Dr. Steven M. Smith is a Professor of Psychology at Texas A&M University, and he is a founding member of the Creative Cognition Research Group that was first established there in the 1980s. He is currently the Director of Research for the Institute for Applied Creativity, an interdisciplinary group at Texas A&M University. Dr. Smith has conducted many experimental studies examining aspects of creative thinking, focusing especially on the ways that mental impasses can be caused and how those impasses can be resolved. Dr. Smith and his colleagues have published numerous research articles on theoretical and applied aspects of creative thinking, and he has given invited addresses on the subject around the world, including England, Spain, and China. His books on creative cognition include Creative Cognition: Theory, Research, and Applications (1992), The Creative Cognition Approach (1995), Creativity and the Mind: Discovering the Genius Within (1995), and Creative Thought: An Investigation of Conceptual Structures and Processes (1997). Dr. Smith’s applied research in creativity, funded by the National Science Foundation, has dealt with creative conceptual design in engineering, and with information discovery in computer science. His research on the creative design process has examined design fixation, incubation effects in ideation, and alignment of creativity research across levels of complexity and ecological validity. In the field of human-computer interaction, Dr. Smith has helped articulate the information discovery framework, and he has published experimental studies of combinFormation, a mixed-initiative system for collaborative collection of information from the internet and digital libraries that represents discovered material in a navigable visual composition space.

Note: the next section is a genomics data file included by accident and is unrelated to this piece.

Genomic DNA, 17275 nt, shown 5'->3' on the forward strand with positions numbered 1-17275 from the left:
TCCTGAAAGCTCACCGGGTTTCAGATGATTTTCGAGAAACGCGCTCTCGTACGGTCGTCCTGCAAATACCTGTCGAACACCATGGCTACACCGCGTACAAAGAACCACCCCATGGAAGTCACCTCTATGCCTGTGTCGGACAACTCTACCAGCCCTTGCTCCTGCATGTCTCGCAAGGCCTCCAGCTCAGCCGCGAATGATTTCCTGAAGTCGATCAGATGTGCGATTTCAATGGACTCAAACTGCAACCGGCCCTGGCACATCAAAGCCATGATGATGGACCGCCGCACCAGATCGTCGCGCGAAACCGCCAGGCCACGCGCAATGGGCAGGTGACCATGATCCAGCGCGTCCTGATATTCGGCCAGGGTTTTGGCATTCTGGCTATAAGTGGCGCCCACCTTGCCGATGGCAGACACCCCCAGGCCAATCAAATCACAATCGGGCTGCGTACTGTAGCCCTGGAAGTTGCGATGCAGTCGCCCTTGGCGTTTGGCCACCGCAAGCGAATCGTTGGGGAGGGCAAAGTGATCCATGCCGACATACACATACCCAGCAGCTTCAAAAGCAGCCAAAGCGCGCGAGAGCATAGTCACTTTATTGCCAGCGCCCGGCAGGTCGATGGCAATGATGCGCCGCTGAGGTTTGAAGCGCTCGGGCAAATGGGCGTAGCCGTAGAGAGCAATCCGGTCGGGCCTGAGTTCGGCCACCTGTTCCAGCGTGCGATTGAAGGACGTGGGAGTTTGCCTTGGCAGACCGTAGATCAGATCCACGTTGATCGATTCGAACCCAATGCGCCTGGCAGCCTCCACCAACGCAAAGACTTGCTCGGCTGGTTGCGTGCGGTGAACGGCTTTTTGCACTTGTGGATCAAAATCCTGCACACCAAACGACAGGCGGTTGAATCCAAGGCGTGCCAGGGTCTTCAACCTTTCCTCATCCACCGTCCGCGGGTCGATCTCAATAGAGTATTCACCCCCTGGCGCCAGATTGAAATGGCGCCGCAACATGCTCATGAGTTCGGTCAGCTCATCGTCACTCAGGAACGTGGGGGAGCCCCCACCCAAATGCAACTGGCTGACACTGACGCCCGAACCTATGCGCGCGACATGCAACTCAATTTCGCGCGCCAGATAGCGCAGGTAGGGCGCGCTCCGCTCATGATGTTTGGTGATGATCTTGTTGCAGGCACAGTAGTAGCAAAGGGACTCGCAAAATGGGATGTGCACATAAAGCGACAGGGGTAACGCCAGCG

Professor Robert Woodbury holds a Bachelor of Architecture from Carleton University where he was awarded the Lieutenant Governor’s Silver Medal in Architecture in 1981. He earned his Master of Science and Ph.D. from Carnegie Mellon University. He was a faculty member in Architecture and the Engineering Design Research Center at Carnegie Mellon University from 1982 to 1993, at Adelaide University in South Australia from 1993 to 2001, at the Technical University of British Columbia from 2001 to 2002 and is now at Simon Fraser University. He was founding Chair of the Graduate Program in the School of Interactive Arts and Technology at SFU. Currently he is Scientific Director of the Canadian Design Research Network, the national association of design researchers in Canada.